At the time of this writing, I’ve been an assistant chief for 151 days. Over these five months, I’ve been trying to find my way in a new world of this profession: the administrative side. To say that I learned a tremendous amount is an understatement. I’ve been reeducated on many of the processes and background functioning of the organization that I love.
My journey isn’t unique, so, please, I’m not special, but I believe that it’s worth sharing the lessons that I learned in the hope that it provides perspective and provokes thought for those who might be considering taking the next step in their career.
We all have different reasons for becoming a firefighter, but, essentially, we knew that we would be going into burning buildings, working EMS calls, extricating people and carrying out a host of other exciting operations. I suspect that not too many of us said, “I can’t wait to go to recruit school, so one day I can do a budget spreadsheet, have difficult conversations and go to meetings.” That said, when you get to experience this part of the profession, you’re likely to find that it’s so much more than you ever thought and that it can be so rewarding—if you remember your journey to get there and where you came from. I always will be that new firefighter on Engine 3, but now, I have the opportunity to make a difference so that the new firefighter on Engine 103 can have a better, safer and happier career.
Success takes a team
As the assistant chief of administration, I am involved in areas that I never was: human resources, finance and budget. I needed assistance in learning processes, but I went in knowing that and willing to learn from others.
Remember, when you’re promoted, technically, you don’t know what you’re doing from experience, because you don’t have any. Yes, training, classes and mentoring prepare you, but you still only have one first day in a new position. You will need others to help you.
Open your mind. Put down your ego and listen.
I learned the administrative side from five nonsworn employees who never ran into a burning building, but I guarantee you this: They are the real deal when it comes to budget, finance, human resources, etc.
Without a team, you aren’t a leader, and you won’t be successful.
Don’t be afraid of guidance
Lean on those who have done it, so you can identify different approaches for situations that you might not have encountered. More than likely, other people experienced it, and they can shed light on why you’re feeling a certain way about a decision or help you to see the decision through a different lens.
Listen more than talk
Yes, you want to share your knowledge and to help the team, but you must learn the team dynamics, too.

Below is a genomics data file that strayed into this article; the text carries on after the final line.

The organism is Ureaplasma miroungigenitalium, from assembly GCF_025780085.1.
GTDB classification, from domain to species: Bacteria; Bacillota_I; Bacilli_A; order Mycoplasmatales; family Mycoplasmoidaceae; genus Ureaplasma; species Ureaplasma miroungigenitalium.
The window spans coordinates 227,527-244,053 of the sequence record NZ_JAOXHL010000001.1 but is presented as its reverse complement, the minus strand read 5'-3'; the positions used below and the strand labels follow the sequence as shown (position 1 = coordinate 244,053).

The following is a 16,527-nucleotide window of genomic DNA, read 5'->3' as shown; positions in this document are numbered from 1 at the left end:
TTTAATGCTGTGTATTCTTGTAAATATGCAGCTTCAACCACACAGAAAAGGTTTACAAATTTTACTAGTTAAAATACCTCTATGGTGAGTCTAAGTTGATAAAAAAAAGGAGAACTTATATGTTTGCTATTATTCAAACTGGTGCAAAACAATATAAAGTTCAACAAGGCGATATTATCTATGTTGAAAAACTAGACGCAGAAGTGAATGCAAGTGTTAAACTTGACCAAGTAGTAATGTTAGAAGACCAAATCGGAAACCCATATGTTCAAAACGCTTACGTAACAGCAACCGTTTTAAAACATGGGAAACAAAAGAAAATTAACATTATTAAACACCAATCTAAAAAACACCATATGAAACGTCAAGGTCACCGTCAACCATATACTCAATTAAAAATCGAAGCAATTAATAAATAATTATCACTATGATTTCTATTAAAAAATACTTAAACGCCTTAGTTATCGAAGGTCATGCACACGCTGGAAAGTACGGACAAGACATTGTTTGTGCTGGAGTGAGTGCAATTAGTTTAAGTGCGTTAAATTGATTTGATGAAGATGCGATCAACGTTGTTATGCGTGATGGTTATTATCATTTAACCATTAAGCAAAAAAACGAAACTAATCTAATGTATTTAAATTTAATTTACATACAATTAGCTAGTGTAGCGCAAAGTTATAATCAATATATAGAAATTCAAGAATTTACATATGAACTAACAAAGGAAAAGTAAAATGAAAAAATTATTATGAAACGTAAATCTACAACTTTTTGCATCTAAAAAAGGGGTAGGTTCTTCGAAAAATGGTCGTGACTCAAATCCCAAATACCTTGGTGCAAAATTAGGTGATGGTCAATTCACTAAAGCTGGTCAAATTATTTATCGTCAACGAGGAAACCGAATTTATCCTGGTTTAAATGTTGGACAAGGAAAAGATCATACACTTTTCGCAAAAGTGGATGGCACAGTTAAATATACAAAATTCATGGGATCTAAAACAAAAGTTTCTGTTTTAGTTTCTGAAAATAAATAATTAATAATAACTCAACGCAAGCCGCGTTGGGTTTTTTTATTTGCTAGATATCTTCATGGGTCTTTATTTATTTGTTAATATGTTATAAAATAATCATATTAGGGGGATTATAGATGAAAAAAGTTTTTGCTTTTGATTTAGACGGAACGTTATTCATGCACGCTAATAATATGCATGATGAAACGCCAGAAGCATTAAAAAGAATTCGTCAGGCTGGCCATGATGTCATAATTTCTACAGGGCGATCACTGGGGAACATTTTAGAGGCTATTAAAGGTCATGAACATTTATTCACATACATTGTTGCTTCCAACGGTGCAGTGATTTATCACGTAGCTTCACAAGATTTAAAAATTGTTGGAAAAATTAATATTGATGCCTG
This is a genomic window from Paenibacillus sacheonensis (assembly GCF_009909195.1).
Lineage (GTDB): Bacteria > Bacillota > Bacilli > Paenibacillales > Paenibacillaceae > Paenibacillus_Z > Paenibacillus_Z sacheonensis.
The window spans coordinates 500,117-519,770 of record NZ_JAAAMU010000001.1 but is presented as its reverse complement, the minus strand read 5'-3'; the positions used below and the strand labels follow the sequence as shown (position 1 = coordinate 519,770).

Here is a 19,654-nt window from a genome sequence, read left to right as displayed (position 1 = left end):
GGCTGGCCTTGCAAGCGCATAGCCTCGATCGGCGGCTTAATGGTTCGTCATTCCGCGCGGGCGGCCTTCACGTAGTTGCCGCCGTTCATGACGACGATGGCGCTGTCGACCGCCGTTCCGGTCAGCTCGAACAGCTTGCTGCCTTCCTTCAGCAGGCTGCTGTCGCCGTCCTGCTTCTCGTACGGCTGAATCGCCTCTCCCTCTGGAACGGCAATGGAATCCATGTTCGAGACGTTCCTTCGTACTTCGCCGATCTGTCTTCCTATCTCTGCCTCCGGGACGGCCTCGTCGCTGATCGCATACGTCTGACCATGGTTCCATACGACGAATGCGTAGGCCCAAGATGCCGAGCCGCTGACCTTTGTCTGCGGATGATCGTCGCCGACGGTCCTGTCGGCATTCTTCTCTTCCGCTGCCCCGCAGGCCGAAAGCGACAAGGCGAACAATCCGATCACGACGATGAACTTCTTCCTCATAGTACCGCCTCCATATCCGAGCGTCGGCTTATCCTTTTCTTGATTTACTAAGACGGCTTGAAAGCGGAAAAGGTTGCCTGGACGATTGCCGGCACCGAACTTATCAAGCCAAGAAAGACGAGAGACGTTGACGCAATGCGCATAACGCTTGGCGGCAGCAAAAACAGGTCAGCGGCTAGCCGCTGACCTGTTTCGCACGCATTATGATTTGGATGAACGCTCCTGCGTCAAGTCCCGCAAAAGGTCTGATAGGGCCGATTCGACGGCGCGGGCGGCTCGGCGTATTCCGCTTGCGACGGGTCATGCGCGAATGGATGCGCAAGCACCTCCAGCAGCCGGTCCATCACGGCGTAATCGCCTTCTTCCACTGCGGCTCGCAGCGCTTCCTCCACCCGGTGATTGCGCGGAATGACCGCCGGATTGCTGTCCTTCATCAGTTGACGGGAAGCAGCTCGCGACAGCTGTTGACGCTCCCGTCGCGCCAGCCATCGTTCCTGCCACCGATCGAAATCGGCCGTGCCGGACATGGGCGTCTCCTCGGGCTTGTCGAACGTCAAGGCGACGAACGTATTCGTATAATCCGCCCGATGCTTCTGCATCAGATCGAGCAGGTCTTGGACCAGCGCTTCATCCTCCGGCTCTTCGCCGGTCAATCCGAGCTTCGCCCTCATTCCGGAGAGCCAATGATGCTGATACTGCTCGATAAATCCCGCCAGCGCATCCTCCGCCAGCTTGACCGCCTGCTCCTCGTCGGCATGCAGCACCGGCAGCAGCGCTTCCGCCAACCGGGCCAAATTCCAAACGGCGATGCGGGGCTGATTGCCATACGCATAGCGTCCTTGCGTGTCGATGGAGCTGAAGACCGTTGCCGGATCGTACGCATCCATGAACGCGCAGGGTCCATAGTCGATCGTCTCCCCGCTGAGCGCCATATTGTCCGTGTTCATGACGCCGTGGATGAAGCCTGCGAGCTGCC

Stop thinking that you always must say something. Sometimes, your job is to say nothing. Earn your stripes. Then, you “earn” the respect to say something.
Your opinion and approach is through your filtering from your previous positions. This is great, because you have a pulse on other positions that you held while you learn another. However, the goal is to mesh those positions, so you keep consistent with who you are with your added responsibility level.
Still a challenge
Budgeting isn’t running into a burning building. Nevertheless, the transition to the administrative side is challenging. Immersing yourself in the work and remembering that your decisions dramatically affect those who do run into burning buildings keep you grounded.
Make sure that you stay connected to those who you worked with and engage in the new generation.
Use text messages, phone calls, FaceTime, Teams and Zoom. It doesn’t have to be long. The goal is to check on them and to ensure that they are doing well.
Mentor and coach every day
Invest time in another person each day to help that individual to grow personally and professionally. Coach on career paths, show how to schedule effectively, help how to approach difficult conversations, etc.
Yes, promotion brings more responsibilities and a higher level of oversight, but you must remember that the ones who come after you need guidance, coaching, mentoring and for you to be their biggest fan.
Don’t lose the ability to joke around
Of course, this should be done professionally and shouldn’t include vulgarity, but it can be done to loosen up the environment. For example, one particular company tells me, “Chief, get out from behind that desk and work out with us, so we can show you how it’s done.” (They know that I’m an exercise fanatic.) So, my response: “Your weights aren’t heavy enough for me, but I’ll go ahead and approve the purchase of some heavier ones, so I can show you how it’s done.” It’s all in good fun. They laugh. I laugh. Then, if they need to talk about something serious, they know that they can trust me and that I will listen and help them to the best of my abilities.
Yes, I now am an assistant chief, but I still am me, and they must see that.
A student of the game
Pay attention to everything that goes on around you. Watch interactions, body language, speech patterns, attitudes, etc. This doesn’t mean be judgmental. It means be present with yourself and those around you, because you can learn so much and become a better communicator if you do. After all, communication and people skills are the biggest part of the job once you reach certain levels. You must be able to converse with and relate to others in a nonjudgmental fashion and to promote an environment in which others feel that they can approach you.
Also, learn more about emotional intelligence, psychology and the power of positivity.
Your work is just starting
You absolutely do have something to prove—what you did in your career before the promotion got you there. What you do now makes the difference for the people who see you there and allows you to influence an organization in so many ways.
Take the next step in your career, enjoy the journey, and remember, if you don’t promote, then who will?